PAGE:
Puller said, “Sergeant, this woman is a prisoner of the United States Army until she can be turned over to local authorities.”

“Yes, sir.”

The sergeant trained his weapon on Landry.

Puller heard a noise.

He turned, at first thinking Lampert had reappeared and was trying to make a getaway.

But it wasn’t Lampert. It was Mecho.

He was running hard and already near the dock that led down to the beach.

Puller set off at a dead run.

He knew exactly what the man was going after.

Peter J. Lampert.

And so was Puller.


Lampert had run as hard as he could. It wasn’t easy with his cuffed hands behind his back. He was in decent shape, but not combat fit. He’d never fired a weapon in his life. He hired others to do that for him. He had never before had to run for his life.

He was paying for that now.

The sounds of the gunfire had stopped. All Lampert heard now was the breakers on the beach.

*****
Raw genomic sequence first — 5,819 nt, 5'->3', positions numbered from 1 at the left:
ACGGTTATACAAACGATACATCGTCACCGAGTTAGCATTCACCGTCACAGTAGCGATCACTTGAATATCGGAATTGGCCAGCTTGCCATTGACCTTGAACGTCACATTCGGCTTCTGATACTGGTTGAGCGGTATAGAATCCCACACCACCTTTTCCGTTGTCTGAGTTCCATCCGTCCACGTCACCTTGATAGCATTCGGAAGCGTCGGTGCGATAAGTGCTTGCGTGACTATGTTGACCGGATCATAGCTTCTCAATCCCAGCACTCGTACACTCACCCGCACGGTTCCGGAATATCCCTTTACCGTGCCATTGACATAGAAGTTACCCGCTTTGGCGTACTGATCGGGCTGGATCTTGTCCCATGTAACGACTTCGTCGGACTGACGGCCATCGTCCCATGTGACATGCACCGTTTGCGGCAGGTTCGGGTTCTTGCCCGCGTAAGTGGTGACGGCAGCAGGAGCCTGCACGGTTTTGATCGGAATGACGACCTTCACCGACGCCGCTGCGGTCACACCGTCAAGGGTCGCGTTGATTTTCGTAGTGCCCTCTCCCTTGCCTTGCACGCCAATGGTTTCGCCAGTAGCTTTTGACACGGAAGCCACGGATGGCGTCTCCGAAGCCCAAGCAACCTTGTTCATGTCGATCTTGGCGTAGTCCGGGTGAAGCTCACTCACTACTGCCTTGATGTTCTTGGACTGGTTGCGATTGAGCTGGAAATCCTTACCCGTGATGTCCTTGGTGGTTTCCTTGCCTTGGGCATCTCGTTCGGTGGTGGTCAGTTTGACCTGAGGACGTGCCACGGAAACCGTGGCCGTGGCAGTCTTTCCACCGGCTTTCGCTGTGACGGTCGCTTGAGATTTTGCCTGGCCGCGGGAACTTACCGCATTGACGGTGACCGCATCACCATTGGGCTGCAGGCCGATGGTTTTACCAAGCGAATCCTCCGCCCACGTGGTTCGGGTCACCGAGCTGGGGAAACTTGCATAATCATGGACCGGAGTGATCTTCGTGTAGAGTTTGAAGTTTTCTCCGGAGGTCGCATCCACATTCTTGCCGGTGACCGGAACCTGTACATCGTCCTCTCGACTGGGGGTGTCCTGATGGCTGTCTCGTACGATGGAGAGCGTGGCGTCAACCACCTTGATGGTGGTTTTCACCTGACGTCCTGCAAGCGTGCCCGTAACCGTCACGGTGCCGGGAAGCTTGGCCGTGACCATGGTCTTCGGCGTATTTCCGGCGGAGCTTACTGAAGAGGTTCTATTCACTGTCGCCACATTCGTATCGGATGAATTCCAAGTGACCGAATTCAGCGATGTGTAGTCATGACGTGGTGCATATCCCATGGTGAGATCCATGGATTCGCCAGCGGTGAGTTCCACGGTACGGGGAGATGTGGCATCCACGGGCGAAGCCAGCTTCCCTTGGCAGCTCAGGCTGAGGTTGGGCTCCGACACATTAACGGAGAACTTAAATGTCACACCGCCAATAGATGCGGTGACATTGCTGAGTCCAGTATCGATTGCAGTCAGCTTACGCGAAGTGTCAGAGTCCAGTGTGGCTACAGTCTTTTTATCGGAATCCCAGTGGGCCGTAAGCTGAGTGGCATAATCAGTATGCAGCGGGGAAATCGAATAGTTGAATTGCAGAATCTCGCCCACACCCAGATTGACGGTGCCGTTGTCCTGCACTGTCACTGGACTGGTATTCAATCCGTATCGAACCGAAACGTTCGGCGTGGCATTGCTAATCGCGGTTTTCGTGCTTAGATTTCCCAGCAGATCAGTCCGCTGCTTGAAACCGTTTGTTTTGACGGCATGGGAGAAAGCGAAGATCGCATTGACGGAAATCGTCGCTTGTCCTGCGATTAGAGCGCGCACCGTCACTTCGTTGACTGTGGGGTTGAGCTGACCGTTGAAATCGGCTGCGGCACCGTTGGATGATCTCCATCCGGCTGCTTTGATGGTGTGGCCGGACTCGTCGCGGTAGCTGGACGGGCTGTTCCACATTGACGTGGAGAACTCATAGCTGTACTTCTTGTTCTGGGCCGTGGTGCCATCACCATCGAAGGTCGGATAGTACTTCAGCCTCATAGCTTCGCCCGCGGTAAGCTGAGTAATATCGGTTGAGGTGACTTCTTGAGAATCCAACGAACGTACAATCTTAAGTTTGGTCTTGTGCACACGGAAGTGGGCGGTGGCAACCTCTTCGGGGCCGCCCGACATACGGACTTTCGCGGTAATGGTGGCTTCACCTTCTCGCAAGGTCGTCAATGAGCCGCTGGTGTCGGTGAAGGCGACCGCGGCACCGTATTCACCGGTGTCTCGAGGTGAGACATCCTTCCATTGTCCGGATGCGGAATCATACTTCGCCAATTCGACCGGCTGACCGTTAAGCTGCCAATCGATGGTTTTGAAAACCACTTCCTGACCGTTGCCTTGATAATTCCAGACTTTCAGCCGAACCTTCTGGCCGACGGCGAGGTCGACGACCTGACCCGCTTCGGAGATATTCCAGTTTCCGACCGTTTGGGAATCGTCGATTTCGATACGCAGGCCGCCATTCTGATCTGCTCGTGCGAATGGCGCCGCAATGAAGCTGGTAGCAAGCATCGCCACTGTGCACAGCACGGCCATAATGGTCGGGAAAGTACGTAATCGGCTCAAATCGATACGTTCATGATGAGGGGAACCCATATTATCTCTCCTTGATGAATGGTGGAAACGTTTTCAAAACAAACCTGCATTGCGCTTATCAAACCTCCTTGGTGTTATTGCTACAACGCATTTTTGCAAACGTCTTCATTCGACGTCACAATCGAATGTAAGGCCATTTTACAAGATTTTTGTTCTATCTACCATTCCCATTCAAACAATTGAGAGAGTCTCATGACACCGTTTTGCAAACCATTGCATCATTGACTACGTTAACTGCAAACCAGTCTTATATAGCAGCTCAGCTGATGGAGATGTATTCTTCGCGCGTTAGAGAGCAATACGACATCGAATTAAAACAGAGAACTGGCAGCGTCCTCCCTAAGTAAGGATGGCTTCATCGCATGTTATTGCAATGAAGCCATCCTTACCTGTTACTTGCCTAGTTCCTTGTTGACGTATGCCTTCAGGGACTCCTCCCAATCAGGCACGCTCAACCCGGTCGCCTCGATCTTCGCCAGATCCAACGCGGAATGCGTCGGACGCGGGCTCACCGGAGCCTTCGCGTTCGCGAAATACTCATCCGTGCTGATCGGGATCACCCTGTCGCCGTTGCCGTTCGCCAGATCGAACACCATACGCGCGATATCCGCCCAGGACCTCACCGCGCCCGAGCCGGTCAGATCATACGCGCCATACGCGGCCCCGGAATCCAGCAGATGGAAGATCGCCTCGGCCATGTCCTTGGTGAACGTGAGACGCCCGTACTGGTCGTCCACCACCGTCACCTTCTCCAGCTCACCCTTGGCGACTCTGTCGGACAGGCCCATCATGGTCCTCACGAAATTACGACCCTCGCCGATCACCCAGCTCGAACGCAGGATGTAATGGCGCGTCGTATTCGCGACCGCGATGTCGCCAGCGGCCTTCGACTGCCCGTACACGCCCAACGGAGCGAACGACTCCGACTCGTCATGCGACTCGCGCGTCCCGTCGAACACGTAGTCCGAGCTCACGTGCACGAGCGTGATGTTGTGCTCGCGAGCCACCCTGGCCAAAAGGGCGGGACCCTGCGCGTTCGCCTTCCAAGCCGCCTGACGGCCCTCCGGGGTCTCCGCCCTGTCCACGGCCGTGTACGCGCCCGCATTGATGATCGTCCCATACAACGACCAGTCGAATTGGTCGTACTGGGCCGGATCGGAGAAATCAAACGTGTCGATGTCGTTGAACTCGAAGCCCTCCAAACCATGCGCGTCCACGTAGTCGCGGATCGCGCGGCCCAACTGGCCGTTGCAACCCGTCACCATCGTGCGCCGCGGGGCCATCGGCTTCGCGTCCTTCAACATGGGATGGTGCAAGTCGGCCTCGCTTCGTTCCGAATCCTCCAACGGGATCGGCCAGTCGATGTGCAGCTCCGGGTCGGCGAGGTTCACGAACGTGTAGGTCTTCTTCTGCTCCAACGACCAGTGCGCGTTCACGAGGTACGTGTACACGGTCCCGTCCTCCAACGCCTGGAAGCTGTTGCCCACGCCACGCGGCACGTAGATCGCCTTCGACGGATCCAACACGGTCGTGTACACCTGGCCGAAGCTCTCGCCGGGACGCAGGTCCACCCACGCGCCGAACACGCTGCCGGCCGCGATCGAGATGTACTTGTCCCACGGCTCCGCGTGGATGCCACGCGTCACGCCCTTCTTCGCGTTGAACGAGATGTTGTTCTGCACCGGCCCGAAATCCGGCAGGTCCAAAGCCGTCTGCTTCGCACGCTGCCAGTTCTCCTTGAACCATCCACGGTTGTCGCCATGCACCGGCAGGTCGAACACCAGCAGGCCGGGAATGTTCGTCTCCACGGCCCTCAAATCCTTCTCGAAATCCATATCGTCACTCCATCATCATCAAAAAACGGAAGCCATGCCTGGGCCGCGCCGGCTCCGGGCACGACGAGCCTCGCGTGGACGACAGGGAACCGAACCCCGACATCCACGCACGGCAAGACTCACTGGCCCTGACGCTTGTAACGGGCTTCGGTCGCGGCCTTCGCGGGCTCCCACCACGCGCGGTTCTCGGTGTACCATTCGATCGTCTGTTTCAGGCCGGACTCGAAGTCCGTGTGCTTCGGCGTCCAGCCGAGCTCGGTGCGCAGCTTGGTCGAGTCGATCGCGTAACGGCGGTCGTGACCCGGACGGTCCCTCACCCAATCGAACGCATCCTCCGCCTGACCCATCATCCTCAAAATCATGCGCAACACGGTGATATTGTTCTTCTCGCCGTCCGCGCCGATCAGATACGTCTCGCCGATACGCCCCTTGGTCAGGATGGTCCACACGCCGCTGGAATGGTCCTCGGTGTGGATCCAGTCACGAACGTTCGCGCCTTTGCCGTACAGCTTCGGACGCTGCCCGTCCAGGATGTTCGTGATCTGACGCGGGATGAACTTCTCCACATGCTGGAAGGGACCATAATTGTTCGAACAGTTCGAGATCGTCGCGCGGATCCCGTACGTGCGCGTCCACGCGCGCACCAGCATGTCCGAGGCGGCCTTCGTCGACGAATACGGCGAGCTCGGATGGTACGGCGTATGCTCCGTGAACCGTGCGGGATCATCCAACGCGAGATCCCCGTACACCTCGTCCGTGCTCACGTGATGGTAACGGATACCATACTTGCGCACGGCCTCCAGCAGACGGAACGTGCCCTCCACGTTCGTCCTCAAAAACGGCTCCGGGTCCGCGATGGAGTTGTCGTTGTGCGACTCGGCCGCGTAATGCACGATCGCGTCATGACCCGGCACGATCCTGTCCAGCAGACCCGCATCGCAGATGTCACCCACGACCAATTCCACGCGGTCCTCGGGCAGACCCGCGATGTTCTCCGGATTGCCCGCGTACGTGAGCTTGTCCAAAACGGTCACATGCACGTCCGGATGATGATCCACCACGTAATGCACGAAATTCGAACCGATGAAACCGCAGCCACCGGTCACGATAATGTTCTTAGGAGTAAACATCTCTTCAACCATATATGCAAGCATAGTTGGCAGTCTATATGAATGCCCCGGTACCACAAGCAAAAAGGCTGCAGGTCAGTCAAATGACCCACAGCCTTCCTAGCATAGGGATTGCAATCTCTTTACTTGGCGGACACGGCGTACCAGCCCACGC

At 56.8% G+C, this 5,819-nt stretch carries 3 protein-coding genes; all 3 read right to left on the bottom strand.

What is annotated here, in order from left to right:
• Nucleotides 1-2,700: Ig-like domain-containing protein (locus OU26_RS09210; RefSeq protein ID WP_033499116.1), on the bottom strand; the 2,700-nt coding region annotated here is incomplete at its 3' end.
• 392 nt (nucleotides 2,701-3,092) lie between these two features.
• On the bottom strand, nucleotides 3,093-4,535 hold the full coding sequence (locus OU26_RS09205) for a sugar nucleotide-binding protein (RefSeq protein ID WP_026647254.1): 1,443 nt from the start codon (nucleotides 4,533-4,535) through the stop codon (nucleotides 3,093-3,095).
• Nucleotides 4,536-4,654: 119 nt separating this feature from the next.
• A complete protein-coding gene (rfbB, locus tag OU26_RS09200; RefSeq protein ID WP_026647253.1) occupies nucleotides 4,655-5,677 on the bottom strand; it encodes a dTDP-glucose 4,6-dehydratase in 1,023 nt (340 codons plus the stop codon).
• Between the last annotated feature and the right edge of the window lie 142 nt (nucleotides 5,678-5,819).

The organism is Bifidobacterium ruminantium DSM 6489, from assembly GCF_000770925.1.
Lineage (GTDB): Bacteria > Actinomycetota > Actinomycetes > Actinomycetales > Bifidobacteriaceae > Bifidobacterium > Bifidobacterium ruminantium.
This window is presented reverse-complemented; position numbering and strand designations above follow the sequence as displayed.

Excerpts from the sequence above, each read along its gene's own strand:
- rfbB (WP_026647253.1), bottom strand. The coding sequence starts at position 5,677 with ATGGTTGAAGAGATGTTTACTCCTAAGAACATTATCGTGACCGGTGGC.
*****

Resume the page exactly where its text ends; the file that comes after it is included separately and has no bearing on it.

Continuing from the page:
His boat was docked about a quarter mile out.

He would live to fight another day.

It just wouldn’t be in this country.

That was okay. He was getting tired of living here anyway.

He pressed his forearm against a stitch in his side and kept his feet pointed toward the dock.

His twenty-foot tender was out there.

He could see his yacht from here.

He believed he could manage to pilot the boat out to the yacht. If Landry could make it all the way out to the oil platform in a tropical storm, he could make it out to the yacht in calmer seas.

He had a knife on board that he could use to cut the plasticuffs off. Then it was a straight shot out. The tender was sturdy and the waves were diminishing as the winds died down. Yeah, he could make it.

He was almost at the dock when he saw it.

At first he didn’t register what it was.

But then it hit him.

He was looking at the conning tower of a submarine.

Rojas’s sub. He had mentioned it during the meeting on his yacht. It could hold lots of people.

So that was how the gunmen had made it to his estate. They had come by sub.

Now taking the boat was problematic. What if they came after him? The seas were still rough. If the sub struck the tender, capsized it, and he went into the drink? He would drown.

He stopped, still pressing at the dull ache in his side. He should